First of its kind approach working to increase access to healthy food and drive economic development.
June 9, 2015 | Lansing, Mich. – The Michigan Good Food Fund—a new public‐private partnership loan and grant fund created to address lack of healthy food access in rural and urban communities alike by supporting good food entrepreneurs across the state—launches today.
The Michigan Good Food Fund addresses the significant need for healthy food access in rural and urban communities alike. While Michigan is the second most agriculturally diverse state in the nation with food and agriculture contributing $101.2 billion annually to the state’s economy, more than 1.8 million Michigan residents—including 300,000 children—live in lower‐income communities with limited healthy food access. The lack of access to affordable and nutritious food has serious implications for the health of our children and families—more than 30 percent of Michiganders are obese, the second highest rate of obesity in the Midwest region. Communities of color are disproportionately impacted.
“There are far too many families who have to travel many miles just to get to a grocery store,” said U.S. Sen. Debbie Stabenow, ranking member of the Senate Committee on Agriculture. “The Michigan Good Food Fund is changing that equation in Michigan.”
Created by a coalition of food sector, nonprofit, higher education, government and philanthropic partners, the fund provides financial capital and business assistance to businesses that grow, distribute and sell fresh and healthy food that reaches low‐income populations. This effort will increase access to healthy food, improve the health of all Michigan residents and drive economic development and job creation.
Core partners include the W.K. Kellogg Foundation, fund manager Capital Impact Partners, and Fair Food Network and Michigan State University Center for Regional Food Systems who will co‐lead business assistance and pipeline development.
“An investment in good food is an investment in Michigan’s future,” said Governor Rick Snyder. “The fund is leveraging our state’s robust food economy to transform the health of our residents and spark economic opportunity.”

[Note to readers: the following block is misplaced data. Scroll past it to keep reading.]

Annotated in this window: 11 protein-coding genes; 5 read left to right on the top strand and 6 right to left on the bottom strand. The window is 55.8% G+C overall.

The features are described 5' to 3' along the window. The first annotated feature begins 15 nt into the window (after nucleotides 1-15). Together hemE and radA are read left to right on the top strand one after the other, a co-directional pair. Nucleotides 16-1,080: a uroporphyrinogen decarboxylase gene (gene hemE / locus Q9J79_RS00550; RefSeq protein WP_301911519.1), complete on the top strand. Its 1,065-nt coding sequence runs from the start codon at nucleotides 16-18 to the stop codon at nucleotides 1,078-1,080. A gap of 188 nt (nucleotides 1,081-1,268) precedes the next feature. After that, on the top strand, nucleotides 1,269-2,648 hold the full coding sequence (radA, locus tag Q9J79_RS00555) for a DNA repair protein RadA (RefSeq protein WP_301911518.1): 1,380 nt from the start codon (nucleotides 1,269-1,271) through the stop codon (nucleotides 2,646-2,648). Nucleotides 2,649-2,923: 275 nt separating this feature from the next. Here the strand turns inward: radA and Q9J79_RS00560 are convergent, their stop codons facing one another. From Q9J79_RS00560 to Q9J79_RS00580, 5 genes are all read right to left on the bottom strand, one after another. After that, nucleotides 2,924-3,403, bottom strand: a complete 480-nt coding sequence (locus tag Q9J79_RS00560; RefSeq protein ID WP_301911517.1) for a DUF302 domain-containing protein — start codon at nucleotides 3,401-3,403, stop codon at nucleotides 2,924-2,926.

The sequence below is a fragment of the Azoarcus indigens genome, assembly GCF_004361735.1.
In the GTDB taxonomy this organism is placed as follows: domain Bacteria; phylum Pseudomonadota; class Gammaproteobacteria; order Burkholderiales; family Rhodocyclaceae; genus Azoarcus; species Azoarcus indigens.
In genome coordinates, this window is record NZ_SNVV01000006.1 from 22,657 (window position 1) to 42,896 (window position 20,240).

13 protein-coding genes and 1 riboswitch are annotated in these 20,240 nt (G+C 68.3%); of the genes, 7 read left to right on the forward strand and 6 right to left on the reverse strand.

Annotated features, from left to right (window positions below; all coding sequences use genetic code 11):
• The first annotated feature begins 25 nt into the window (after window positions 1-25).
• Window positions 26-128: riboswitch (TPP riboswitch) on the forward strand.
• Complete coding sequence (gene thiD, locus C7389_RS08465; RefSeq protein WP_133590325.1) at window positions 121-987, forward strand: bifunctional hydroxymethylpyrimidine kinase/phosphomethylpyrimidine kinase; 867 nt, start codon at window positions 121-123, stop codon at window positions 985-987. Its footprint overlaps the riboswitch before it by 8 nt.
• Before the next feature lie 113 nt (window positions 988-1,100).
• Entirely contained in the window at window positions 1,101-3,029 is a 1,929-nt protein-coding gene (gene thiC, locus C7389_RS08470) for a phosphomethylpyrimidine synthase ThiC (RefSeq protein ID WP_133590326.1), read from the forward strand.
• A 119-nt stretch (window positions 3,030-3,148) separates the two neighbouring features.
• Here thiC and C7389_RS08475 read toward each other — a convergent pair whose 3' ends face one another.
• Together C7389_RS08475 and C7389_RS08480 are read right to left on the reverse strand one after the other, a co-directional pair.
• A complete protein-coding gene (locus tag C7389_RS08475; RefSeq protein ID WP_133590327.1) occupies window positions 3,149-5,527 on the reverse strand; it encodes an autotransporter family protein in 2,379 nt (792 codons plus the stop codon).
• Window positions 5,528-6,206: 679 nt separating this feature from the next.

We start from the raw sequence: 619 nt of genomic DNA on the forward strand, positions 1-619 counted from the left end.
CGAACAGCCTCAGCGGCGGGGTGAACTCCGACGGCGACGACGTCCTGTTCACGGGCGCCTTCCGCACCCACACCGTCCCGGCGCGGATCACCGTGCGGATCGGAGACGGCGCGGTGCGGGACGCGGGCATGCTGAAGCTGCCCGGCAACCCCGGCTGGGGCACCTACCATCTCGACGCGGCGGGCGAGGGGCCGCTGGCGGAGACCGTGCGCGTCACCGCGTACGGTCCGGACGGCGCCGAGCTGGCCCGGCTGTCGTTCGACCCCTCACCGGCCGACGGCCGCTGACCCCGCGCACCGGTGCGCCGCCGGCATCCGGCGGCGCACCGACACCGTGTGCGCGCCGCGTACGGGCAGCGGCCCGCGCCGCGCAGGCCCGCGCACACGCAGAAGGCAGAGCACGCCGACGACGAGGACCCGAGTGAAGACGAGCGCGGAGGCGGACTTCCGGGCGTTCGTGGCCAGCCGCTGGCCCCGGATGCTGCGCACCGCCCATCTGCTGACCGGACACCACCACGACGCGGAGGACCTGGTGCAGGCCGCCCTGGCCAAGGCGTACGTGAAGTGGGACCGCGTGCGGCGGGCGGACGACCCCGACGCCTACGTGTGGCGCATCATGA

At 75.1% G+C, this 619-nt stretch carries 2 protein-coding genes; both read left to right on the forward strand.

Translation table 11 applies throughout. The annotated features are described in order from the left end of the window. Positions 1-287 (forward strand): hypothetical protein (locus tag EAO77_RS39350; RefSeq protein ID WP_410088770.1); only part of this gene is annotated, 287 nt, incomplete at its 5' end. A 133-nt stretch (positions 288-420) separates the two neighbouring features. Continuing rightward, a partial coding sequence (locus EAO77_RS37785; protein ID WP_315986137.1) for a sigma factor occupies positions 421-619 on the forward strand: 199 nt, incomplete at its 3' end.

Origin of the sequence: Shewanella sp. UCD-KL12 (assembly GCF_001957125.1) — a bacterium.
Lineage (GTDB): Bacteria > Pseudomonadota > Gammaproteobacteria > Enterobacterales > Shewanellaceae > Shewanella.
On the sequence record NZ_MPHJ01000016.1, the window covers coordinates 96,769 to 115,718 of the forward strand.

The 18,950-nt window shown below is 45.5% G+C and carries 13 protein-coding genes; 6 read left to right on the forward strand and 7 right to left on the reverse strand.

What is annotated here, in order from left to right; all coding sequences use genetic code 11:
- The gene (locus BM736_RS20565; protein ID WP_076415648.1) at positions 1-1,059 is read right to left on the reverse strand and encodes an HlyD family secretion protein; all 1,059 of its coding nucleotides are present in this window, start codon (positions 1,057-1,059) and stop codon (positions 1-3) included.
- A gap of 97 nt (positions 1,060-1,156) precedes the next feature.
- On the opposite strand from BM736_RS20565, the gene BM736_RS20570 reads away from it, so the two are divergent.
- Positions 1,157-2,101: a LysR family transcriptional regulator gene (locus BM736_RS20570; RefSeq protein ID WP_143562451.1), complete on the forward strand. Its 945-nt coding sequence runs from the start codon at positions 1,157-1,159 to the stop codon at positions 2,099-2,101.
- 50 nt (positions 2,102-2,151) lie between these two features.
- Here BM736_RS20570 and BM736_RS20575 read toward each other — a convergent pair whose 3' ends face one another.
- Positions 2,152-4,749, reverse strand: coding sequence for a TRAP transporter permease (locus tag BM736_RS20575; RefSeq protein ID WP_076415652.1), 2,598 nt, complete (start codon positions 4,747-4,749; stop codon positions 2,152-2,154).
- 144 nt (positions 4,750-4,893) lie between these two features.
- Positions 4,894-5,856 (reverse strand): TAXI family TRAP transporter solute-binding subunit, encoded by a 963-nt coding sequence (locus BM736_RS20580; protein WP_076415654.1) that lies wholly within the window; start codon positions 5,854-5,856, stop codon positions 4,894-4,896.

The fund is modeled after the pioneering Pennsylvania Fresh Food Financing Initiative, the California FreshWorks Fund and other similar successful statewide efforts. However, unlike other healthy food financing initiatives, which primarily focus on retail efforts, the Michigan fund will work to create financial and social impact throughout the food supply chain.
The Michigan Good Food Fund supports efforts across the value chain including healthy food production, distribution, processing, marketing and retail projects. It will offer financing through flexible, competitive loans as well as grants investments with a mission‐driven approach targeting those enterprises often overlooked by traditional sources of financing. Lending will be bolstered by business assistance to help entrepreneurs grow their ventures and build a pipeline of investment‐ready projects.
At launch, fund investors include the W.K. Kellogg Foundation, one of the largest philanthropic foundations in the United States committed to partnering with communities where children come first, and the Max and Marjorie Fisher Foundation. The goal is to grow the fund to $30 million.
The fund is committed to supporting projects that benefit traditionally underserved communities through increased access to nutritious food as well as capital and job opportunities. It also encourages the sourcing of locally grown food and sustainable environmental practices. It presents an opportunity not only for entrepreneurs, but also for foundations and other investors looking to amplify their work for greater impact in service to low‐income children and families.
“One in five Michigan residents live in lower‐income communities with limited access to the nutritious fruits and vegetables they need to thrive,” said La June Montgomery Tabron, W.K. Kellogg Foundation president and CEO. “The Michigan Good Food Fund is fueling our state’s good food economy and increasing access to healthy food with direct benefits for our most vulnerable children and families.”